NC custody


#1

In a North Carolina custody case, can a parent take a child out of state without permission of the other parent?


#2

If there is not a court order or separation agreement that states that the other parent must give permission, then yes, a parent could temporarily take a child out of state without the consent of the other parent.

However, removing a child from the state of NC for the purpose of evading the jurisdiction of NC courts could allow the other parent to have an ex parte emergency custody order granted potentially giving that parent sole emergency custody for 10 days until the issue can be heard before a judge.


Anna Ayscue

Attorney with Rosen Law Firm Cary • Chapel Hill • Durham • Raleigh • Wake Forest

Rosen Online | Unlimited confidential access to a North Carolina attorney for $199/mo - click here

The response posted above is based upon the limited factual information made available and is not intended as a full and complete response to the question. The only reliable manner to obtain complete and adequate legal advice is to consult with an attorney, fully explain your situation, and allow the attorney sufficient opportunity to research the applicable law and facts required to render an accurate opinion. The basic information provided above is intended as a public service only, a full discussion with an attorney should be undertaken before taking any action. The information posted on this forum is available for public viewing and is not intended to create an attorney client relationship with any individual. These answers are provided for informational purposes only, a person should consult with their own individual legal counsel before taking any action that could affect their legal rights or obligations.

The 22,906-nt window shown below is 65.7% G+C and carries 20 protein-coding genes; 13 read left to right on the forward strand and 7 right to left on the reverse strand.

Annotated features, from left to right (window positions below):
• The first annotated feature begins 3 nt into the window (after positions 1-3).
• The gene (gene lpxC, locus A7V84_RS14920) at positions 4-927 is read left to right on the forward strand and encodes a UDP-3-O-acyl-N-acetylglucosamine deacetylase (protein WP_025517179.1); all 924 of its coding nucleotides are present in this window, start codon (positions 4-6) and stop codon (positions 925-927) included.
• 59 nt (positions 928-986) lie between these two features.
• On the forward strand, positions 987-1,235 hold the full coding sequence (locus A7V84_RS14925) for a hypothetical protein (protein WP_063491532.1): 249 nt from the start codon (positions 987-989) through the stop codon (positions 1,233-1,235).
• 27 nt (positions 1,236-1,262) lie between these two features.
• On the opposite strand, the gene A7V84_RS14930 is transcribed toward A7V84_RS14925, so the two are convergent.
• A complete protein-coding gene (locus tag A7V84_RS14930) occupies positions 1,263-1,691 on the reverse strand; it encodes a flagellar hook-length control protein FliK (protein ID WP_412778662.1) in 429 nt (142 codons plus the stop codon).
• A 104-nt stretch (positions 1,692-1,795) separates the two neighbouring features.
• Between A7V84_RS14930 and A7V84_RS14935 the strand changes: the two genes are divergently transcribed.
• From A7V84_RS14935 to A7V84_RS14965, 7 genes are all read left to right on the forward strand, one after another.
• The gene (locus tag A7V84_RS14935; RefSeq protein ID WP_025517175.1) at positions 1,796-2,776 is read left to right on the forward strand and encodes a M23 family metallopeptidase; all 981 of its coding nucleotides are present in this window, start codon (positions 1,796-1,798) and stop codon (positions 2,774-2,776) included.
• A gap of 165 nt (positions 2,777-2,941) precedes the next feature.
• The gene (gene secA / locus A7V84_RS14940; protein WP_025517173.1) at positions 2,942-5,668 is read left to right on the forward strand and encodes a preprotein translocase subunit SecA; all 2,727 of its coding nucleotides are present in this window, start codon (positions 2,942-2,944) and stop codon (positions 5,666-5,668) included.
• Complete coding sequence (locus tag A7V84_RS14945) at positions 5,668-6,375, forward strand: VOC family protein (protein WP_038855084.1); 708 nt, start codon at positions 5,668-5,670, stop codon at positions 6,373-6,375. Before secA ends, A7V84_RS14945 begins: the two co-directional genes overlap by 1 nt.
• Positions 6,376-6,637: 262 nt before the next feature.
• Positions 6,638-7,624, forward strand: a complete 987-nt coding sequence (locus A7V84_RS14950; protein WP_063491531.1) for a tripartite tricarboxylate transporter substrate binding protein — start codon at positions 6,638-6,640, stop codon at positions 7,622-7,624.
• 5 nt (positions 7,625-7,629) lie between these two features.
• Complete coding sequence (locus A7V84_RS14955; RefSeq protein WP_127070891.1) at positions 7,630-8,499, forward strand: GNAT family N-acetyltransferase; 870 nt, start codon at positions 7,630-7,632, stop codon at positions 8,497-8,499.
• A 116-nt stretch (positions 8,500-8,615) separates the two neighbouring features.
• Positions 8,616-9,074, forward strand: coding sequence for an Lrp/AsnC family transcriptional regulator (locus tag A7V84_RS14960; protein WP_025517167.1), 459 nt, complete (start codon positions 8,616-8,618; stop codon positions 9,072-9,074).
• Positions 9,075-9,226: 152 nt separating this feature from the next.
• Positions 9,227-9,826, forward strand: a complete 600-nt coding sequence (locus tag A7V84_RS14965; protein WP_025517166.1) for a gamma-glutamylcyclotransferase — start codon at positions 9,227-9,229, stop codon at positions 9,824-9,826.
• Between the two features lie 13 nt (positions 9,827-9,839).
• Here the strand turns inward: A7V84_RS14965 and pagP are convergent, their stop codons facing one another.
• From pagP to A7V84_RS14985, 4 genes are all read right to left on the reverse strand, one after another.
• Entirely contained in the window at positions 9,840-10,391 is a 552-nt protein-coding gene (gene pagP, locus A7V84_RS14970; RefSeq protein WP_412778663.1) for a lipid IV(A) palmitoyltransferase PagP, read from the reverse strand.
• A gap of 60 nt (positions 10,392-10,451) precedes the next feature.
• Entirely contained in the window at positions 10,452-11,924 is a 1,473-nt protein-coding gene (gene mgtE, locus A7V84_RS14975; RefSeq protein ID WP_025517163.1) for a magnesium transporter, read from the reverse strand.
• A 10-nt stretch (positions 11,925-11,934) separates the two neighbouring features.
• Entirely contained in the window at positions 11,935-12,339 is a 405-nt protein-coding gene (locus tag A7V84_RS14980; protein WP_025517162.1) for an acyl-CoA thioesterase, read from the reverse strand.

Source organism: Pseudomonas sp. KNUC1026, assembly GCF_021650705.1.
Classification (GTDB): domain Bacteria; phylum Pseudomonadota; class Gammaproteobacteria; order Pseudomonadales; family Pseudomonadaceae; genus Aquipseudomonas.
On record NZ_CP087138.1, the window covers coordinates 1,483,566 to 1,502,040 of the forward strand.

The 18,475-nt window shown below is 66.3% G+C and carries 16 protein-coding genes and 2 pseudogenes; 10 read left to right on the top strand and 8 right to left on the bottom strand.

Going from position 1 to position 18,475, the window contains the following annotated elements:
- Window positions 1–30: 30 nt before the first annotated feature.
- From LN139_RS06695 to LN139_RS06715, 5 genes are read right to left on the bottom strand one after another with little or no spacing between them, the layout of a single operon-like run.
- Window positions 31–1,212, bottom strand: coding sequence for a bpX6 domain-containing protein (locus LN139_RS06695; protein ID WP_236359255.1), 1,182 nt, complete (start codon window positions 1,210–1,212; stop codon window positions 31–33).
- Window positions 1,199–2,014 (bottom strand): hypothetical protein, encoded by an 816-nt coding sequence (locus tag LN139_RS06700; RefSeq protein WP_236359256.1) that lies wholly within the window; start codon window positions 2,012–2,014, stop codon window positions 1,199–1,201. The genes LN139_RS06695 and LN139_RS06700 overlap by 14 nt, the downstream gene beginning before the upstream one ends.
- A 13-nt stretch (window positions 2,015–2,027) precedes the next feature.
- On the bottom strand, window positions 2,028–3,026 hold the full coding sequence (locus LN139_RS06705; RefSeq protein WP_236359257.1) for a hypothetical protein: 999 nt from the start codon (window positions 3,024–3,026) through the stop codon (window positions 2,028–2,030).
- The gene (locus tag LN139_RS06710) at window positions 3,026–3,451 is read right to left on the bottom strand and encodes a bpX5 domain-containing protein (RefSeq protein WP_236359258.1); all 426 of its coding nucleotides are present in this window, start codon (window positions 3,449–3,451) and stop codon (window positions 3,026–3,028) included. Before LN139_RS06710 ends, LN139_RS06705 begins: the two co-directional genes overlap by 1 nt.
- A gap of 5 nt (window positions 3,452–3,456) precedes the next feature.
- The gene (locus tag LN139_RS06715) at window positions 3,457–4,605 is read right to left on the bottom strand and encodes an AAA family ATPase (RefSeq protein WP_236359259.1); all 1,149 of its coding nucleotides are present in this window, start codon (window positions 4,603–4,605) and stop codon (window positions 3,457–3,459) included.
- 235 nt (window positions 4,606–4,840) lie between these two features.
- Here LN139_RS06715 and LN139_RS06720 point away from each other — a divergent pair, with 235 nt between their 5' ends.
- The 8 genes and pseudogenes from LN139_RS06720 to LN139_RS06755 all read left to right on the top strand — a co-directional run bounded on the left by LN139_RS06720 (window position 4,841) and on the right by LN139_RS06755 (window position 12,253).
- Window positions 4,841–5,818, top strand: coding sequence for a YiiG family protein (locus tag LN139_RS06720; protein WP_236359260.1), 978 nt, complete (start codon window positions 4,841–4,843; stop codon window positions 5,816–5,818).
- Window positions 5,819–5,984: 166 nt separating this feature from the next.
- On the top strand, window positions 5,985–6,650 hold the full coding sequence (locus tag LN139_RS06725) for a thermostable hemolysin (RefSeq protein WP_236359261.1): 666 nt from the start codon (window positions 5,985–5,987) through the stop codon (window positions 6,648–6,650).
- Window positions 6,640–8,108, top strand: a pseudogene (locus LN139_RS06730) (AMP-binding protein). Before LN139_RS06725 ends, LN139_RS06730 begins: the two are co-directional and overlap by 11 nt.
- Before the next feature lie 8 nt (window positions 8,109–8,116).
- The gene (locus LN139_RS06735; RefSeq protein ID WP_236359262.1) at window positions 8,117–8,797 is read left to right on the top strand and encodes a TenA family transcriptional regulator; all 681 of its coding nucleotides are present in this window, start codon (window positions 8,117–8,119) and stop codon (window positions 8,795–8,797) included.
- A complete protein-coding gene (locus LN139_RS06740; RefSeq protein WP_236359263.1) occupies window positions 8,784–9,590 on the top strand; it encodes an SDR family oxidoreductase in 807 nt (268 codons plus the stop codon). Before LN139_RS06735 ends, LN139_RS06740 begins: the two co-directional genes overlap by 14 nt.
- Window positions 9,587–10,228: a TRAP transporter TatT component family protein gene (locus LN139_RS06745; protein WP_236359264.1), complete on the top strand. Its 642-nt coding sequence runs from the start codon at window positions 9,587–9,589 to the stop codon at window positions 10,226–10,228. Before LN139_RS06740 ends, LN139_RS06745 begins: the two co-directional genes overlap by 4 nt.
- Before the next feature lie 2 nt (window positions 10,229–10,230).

#3

Hi Anna,

I don’t think I explained it well enough. I have a permanent custody hearing set for the end of November. It’s my wife’s intention to move back to Minnesota after the hearing has been completed with my daughter permanently. She has been having an affair for over a year now. I had her followed twice over that time. The most recent was two months ago. My wife consistently leaves my daughter with others including 14-15 year olds while she goes out drinking. She broke the decree by leaving my daughter at her paramours house after 11pm and I have proof from a private investigator.

Would a judge allow that?


#4

Can she move her out of the state permanently without my permission?


#5

With these facts, if you can show to the judge that it would not be in the child’s best interest to be with the mother, then a judge will not allow it. A judge isn’t likely to agree to the mother moving with the child to another state if the child is used to living in NC: school, friends, extracurriculars, father, extended family, etc. are all in NC and the mother cannot prove a benefit to living in another state with the child.